Guide Location: Japan » Kyoto (See other walking tours in Kyoto)
Guide Type: Self-guided Walking Tour (Sightseeing)
# of Attractions: 5
Tour Duration: 2 Hour(s)
Travel Distance: 4.1 Km or 2.5 Miles
Author: emma
Sight(s) Featured in This Guide:
  • Nijo Castle
  • Kyoto Imperial Palace
  • Sento Imperial Palace
  • Rozan-ji Temple
  • Shimogamo-Jinja Shrine
1
Nijo Castle

1) Nijo Castle (must see)

The moat and stone walls are impeccably maintained, though compared to castles elsewhere, their dimensions are relatively modest. However, what lies within is a palace renowned for its exceptional artwork. Established in 1603, the castle served not as a display of military might, but rather as a strategic base from which the Tokugawa shoguns could oversee the emperor.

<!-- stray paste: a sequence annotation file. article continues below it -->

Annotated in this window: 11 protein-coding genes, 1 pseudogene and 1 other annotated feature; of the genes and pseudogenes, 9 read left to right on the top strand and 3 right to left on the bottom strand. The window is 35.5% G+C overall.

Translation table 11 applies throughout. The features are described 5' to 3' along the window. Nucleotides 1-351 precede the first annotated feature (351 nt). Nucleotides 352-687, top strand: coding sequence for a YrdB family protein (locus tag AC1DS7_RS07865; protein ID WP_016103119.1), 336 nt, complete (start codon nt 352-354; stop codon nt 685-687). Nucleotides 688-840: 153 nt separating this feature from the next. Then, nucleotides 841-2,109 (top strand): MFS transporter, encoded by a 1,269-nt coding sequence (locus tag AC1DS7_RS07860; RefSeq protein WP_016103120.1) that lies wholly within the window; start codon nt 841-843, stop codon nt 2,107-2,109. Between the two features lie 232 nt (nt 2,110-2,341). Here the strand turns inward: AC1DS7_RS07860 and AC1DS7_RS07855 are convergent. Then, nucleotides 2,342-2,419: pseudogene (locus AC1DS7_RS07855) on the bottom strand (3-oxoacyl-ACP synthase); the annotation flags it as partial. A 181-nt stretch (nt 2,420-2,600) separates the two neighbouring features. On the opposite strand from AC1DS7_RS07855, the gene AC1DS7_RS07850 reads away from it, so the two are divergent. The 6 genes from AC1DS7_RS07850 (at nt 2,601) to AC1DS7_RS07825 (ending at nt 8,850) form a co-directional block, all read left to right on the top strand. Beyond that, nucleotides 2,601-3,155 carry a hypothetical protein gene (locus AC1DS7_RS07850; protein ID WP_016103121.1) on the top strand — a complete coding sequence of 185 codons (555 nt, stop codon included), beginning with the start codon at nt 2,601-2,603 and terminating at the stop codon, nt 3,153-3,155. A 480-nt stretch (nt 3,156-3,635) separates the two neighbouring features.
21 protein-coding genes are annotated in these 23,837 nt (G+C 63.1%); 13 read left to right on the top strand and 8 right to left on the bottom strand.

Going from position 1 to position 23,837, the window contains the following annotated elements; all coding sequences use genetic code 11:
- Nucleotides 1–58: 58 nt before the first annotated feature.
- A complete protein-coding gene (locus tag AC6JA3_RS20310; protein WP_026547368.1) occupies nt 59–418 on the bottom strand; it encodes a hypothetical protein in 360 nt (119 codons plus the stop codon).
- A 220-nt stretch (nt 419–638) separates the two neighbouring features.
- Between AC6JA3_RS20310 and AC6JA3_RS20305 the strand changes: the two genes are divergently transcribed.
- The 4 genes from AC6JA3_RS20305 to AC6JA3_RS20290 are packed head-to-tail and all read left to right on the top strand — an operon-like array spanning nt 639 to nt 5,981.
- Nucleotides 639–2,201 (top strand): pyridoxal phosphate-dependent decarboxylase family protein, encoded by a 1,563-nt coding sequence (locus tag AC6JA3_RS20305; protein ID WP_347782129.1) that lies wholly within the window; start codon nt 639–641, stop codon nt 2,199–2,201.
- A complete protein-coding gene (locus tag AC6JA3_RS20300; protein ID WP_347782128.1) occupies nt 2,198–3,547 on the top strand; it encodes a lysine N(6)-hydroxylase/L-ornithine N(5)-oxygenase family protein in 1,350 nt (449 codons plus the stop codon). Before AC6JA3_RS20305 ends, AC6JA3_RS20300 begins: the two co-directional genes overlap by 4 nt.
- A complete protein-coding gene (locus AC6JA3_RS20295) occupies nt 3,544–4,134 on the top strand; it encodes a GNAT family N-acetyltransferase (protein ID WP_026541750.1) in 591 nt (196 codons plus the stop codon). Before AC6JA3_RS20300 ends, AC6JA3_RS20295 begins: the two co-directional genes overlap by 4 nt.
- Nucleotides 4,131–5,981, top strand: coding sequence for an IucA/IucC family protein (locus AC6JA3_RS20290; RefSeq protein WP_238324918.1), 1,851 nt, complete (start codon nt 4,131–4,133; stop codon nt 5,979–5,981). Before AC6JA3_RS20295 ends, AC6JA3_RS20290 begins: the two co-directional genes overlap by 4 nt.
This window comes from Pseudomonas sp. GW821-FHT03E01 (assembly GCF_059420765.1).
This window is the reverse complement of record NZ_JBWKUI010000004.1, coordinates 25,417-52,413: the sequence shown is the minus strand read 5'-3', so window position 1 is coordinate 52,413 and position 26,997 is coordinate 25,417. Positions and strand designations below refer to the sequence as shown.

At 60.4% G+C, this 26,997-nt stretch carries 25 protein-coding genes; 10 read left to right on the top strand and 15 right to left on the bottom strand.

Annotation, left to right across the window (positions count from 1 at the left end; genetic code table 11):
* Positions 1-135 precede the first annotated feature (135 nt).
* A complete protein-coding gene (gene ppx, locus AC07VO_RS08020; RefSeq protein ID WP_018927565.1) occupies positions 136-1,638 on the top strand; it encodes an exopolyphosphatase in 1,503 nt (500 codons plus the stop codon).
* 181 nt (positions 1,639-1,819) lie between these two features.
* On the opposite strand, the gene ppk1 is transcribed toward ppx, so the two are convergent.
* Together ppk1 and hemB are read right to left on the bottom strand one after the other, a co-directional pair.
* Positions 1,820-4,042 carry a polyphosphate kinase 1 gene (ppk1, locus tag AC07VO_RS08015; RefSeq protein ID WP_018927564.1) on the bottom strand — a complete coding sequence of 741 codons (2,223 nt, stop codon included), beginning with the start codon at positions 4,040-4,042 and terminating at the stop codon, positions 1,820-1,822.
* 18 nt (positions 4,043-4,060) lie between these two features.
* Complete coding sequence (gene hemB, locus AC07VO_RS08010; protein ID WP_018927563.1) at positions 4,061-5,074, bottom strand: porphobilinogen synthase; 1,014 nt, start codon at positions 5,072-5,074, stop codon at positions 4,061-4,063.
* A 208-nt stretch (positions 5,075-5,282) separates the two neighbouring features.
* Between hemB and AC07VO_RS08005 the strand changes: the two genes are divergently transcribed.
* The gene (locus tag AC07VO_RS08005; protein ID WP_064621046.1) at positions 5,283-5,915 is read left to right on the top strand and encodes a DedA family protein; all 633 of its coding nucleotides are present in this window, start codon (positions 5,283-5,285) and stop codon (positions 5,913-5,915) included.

Upon entering, visitors are guided through a magnificent Chinese-style gate leading to the Ninomaru Palace. Built in 1626 for a ceremonial visit by the emperor, it symbolized a unification of imperial and shogunate factions, prompting the employment of top artists of the era to adorn its rooms. Additionally, these were intended to serve as the shogun's residence in Kyoto.

Comprising five interconnected buildings arranged hierarchically, the palace delineates spaces for functionaries, Outer Lords, Tokugawa allies, and private chambers. A unique feature is the Nightingale Corridor, which functions as an alarm system by emitting squeaks when walked upon, safeguarding the palace's wealth of artwork, including over 1,000 paintings. Noteworthy among them are depictions of sturdy pine trees, symbolizing Tokugawa power.

Adjacent to the palace lies a pond garden featuring rugged rocks evoking military strength. The path encircling the grounds leads past an ancient villa, scenic viewpoints, and tea houses. Abundant cherry trees dot the landscape, particularly enchanting when illuminated during springtime. Together, the castle and cherry blossoms conjure images of samurai and fleeting beauty, offering a profound connection to the essence of Japanese culture here at Nijo.

Tips: